U.S. Treasury Obligations, Net at December 31, 2000 (Unrestricted)
Dollars in Thousands
Maturity Yield at Purchase a Face Value Amortized Cost Unrealized Holding Gains Unrealized Holding Losses Market Value
Held-to-Maturity
Less than one year 5.98% $1,899,500 b $1,902,048 $2,346 $(52) $1,904,342
1-3 years 6.04% 1,640,000 1,675,585 21,246 0 1,696,831
3-5 years 6.62% 930,000 932,512 49,654 0 982,166
5-10 years 5.64% 3,380,394 3,440,704 117,935 (5,768) 3,552,871
Total empty cell $7,849,894 $7,950,849 $191,181 $(5,820) $8,136,210
Available-for-Sale
Less than
one year
5.17% $80,000 $80,269 $0 $(181) $80,088
1-3 years 6.56% 450,000 439,061 14,005 0 453,066
3-5 years 6.14% 805,000 836,059 30,855 0 866,914
5-10 years 4.43% 1,288,270 1,271,405 37,492 0 1,308,897
Total empty cell $2,623,270 $2,626,794 $82,352 $(181) $2,708,965
Total Investment in U.S. Treasury Obligations, Net
Total empty cell $10,473,164 $10,577,643 $273,533 $(6,001) $10,845,175
a. For Treasury inflation-indexed securities (TIIS), the yields in the above table include their real yields at purchase, not their effective yields. Effective yields on TIIS include a weighted average of Bloomberg's calculation of yield with an inflation assumption. The inflation assumption of 3.4% was the latest year-over-year increase in the Consumer Price Index (CPI) on November 30, 2000. These effective yields are 7.18% and 7.47% for TIIS classified as held-to-maturity and available-for-sale, respectively.

b. Includes two Treasury notes totaling $150 million which matured on Sunday, December 31, 2000. Settlement occurred on the next business day, January 2, 2001.


U.S. Treasury Obligations, Net at December 31, 1999 (Unrestricted)
Dollars in Thousands
Maturity Yield at Purchase a Face Value Amortized Cost Unrealized Holding Gains Unrealized Holding Losses Market Value
Held-to-Maturity
Less than one year 5.93% $1,630,000 $1,631,605 $1,020 $(1,154) $1,631,471
1-3 years 5.97% 2,915,000 2,937,618 280 (14,021) 2,923,877
3-5 years 6.34% 705,000 739,940 2,131 (4,218) 737,853
5-10 years 5.61% 2,713,214 2,771,691 5,896 (126,467) 2,651,120
Total empty cell $7,963,214 $8,080,854 $9,327 $(145,860) $7,944,321
Available-for-Sale
Less than
one year
5.62% $150,000 $150,379 $22 $(14) $150,387
1-3 years 5.17% 80,000 81,096 0 (1,046) 80,050
3-5 years 6.28% 240,000 255,838 0 (2,151) 253,687
5-10 years 5.03% 1,447,582 1,443,149 0 (28,555) 1,414,594
Total empty cell $1,917,582 $1,930,462 $22 $(31,766) $1,898,718
Total Investment in U.S. Treasury Obligations, Net
Total empty cell $9,880,796 $10,011,316 $9,349 $(177,626) $9,843,039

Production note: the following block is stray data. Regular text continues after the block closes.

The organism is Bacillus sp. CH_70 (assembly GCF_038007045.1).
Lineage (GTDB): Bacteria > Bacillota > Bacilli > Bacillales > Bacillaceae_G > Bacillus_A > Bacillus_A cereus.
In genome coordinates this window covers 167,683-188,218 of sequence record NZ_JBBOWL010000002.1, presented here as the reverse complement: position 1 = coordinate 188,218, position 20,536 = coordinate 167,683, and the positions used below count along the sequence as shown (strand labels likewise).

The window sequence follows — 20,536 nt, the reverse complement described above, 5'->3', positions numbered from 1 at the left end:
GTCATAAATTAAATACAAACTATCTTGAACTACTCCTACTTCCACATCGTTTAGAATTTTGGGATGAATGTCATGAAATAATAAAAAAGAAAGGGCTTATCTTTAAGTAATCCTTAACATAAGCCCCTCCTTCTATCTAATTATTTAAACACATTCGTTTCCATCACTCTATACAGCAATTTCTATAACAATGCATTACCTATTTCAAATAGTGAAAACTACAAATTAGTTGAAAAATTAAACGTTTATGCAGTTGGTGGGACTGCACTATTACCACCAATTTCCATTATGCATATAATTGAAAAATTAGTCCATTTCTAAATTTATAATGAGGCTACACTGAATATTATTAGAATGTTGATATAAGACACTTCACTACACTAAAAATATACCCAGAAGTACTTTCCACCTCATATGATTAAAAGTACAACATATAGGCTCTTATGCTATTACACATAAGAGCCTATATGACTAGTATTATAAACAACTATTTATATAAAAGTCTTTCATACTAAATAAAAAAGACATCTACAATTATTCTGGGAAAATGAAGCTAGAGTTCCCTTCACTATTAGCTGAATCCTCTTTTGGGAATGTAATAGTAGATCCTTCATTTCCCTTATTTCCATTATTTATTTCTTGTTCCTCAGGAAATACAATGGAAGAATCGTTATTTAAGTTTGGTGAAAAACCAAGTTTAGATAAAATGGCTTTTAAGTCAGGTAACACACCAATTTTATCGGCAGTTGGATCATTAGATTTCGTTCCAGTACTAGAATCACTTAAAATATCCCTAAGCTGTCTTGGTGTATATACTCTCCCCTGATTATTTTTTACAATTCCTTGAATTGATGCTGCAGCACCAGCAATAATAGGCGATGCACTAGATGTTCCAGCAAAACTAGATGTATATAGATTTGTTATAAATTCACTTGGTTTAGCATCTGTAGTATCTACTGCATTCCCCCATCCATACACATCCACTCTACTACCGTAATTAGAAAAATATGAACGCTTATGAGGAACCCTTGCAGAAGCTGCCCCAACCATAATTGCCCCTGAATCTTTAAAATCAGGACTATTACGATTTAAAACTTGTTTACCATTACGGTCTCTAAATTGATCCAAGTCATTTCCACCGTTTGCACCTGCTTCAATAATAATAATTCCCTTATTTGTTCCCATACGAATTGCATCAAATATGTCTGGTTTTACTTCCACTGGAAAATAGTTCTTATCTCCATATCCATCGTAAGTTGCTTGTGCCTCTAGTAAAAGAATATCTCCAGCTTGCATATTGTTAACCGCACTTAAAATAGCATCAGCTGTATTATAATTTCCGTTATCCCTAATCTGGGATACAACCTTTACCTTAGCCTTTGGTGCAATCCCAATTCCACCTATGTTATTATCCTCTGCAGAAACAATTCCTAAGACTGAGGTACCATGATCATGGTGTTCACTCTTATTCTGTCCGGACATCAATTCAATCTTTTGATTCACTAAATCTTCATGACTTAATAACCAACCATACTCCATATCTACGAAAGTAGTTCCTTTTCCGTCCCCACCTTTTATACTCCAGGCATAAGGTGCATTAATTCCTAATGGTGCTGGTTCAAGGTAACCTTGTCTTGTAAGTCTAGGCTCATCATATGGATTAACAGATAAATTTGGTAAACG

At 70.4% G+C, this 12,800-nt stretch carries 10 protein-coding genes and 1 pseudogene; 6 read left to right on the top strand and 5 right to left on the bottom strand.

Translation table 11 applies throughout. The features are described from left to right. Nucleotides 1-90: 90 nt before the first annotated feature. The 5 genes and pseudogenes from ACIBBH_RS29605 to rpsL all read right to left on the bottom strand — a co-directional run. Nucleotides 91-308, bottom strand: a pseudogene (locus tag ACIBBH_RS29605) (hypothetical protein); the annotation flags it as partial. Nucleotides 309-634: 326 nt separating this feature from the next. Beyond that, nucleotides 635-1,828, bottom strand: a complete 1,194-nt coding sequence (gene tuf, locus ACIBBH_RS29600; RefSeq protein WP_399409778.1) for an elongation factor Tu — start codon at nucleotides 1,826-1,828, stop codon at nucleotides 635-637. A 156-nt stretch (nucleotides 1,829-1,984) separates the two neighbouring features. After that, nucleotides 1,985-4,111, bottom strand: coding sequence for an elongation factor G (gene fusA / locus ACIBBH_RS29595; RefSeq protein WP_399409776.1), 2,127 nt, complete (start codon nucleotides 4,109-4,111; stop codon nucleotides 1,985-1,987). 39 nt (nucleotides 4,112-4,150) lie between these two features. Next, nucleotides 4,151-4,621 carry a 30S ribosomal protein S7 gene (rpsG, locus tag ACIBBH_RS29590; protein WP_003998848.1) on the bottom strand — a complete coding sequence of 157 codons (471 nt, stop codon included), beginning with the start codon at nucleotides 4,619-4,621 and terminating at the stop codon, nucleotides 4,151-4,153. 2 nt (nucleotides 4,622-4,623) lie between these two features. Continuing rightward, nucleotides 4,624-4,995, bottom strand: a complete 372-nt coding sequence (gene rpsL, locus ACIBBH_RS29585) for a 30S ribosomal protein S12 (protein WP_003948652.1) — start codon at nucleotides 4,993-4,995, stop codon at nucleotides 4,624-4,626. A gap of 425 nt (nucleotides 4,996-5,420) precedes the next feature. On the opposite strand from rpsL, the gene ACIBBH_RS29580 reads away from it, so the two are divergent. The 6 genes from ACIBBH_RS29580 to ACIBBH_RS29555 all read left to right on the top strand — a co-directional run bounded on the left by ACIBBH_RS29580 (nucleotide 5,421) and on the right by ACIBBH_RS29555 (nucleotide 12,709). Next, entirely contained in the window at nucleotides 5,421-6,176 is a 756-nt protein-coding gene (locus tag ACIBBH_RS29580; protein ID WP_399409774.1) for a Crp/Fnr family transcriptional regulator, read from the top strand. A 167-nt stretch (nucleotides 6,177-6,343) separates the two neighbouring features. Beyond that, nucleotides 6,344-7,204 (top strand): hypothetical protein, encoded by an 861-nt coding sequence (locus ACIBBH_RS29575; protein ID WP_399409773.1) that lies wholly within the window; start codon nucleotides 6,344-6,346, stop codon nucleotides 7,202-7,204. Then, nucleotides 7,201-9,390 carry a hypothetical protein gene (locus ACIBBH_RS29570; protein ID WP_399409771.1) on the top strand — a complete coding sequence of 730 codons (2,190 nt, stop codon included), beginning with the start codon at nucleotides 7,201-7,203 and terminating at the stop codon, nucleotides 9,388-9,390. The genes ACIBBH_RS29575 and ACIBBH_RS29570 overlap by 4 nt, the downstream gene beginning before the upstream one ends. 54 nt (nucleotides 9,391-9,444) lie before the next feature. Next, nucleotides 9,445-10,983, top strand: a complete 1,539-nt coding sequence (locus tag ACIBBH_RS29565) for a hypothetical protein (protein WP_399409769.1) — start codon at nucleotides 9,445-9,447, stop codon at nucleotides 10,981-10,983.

a. For Treasury inflation-indexed securities (TIIS), the yields in the above table include their real yields at purchase, not their effective yields. Effective yields on TIIS include a weighted average of Bloomberg's calculation of yield with an inflation assumption. The inflation assumption of 2.6% was the latest year-over-year increase in the Consumer Price Index (CPI) on December 14, 1999. These effective yields are 6.47% and 6.71% for TIIS classified as held-to-maturity and available-for-sale, respectively.
 
As of December 31, 2000 and 1999, the unamortized premium, net of the unamortized discount, was $104.5 million and $130.5 million, respectively.

 

5. Receivables from Thrift Resolutions, Netline

The thrift resolution process takes different forms depending on the unique facts and circumstances surrounding each failing or failed institution. Payments for institutions that fail are made to cover obligations to insured depositors and represent claims by the SAIF against the receiverships’ assets. There was one thrift failure in 2000 and one in 1999, with assets at failure of $30 million and $63 million, respectively, and SAIF outlays of $29 million and $63 million, respectively.

Assets held by the FDIC in its receivership capacity for closed SAIF-insured institutions are the main source of repayment of the SAIF’s receivables from closed thrifts. As of December 31, 2000 and 1999, SAIF receiverships held assets with a book value of $56.1 million and $114 million, respectively (including cash and miscellaneous receivables of $48.2 million and $104.0 million at December 31, 2000, and 1999, respectively). The estimated cash recoveries from the management and disposition of these assets that are used to derive the allowance for losses are based, in part, on a statistical sampling of receivership assets. These estimated recoveries are regularly evaluated, but remain subject to uncertainties because of potential changes in economic conditions. These factors could cause the SAIF’s and other claimants’ actual recoveries to vary from the level currently estimated.

 

6. Contingent Liabilities for:line

Anticipated Failure of Insured Institutions
The SAIF records a contingent liability and a loss provision for thrifts (including Oakar and Sasser financial institutions) that are likely to fail, absent some favorable event such as obtaining additional capital or merging, when the liability becomes probable and reasonably estimable.

The contingent liabilities for anticipated failure of insured institutions as of December 31, 2000 and 1999, were $135 million and $56 million, respectively. The contingent liability is derived in part from estimates of recoveries from the management and disposition of the assets of these probable thrift failures. Therefore, these estimates are subject to the same uncertainties as those affecting the SAIF's receivables from thrift resolutions (see Note 5). Consequently, this could affect the ultimate cost to the SAIF from probable failures.

There are other thrifts where the risk of failure is less certain, but still considered reasonably possible. Should these thrifts fail, the SAIF could incur additional estimated losses ranging from $1 million to $255 million.

The accuracy of these estimates will largely depend on future economic conditions. The Board has the statutory authority to consider the contingent liability from anticipated failures of insured institutions when setting assessment rates.

Litigation Losses
The SAIF records an estimated loss for unresolved legal cases to the extent those losses are considered probable and reasonably estimable. In addition to the amount recorded as probable, the FDIC has determined that losses from unresolved legal cases totaling $617 thousand are reasonably possible.